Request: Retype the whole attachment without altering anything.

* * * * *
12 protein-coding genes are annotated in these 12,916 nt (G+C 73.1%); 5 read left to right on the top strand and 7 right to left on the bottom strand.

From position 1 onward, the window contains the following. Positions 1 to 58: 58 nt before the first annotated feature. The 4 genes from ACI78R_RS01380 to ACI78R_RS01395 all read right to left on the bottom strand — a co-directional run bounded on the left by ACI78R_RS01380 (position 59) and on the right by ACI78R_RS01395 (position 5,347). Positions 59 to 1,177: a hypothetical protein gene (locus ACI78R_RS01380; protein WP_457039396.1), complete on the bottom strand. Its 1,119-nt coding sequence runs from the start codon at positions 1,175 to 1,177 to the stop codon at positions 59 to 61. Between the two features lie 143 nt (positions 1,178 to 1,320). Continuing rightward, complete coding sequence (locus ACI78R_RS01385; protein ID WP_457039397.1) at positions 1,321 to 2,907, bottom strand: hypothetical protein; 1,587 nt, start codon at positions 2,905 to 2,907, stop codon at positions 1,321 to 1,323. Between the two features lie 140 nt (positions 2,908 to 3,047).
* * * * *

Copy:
12 protein-coding genes are annotated in these 12,916 nt (G+C 73.1%); 5 read left to right on the top strand and 7 right to left on the bottom strand.

From position 1 onward, the window contains the following. Positions 1 to 58: 58 nt before the first annotated feature. The 4 genes from ACI78R_RS01380 to ACI78R_RS01395 all read right to left on the bottom strand — a co-directional run bounded on the left by ACI78R_RS01380 (position 59) and on the right by ACI78R_RS01395 (position 5,347). Positions 59 to 1,177: a hypothetical protein gene (locus ACI78R_RS01380; protein WP_457039396.1), complete on the bottom strand. Its 1,119-nt coding sequence runs from the start codon at positions 1,175 to 1,177 to the stop codon at positions 59 to 61. Between the two features lie 143 nt (positions 1,178 to 1,320). Continuing rightward, complete coding sequence (locus ACI78R_RS01385; protein ID WP_457039397.1) at positions 1,321 to 2,907, bottom strand: hypothetical protein; 1,587 nt, start codon at positions 2,905 to 2,907, stop codon at positions 1,321 to 1,323. Between the two features lie 140 nt (positions 2,908 to 3,047).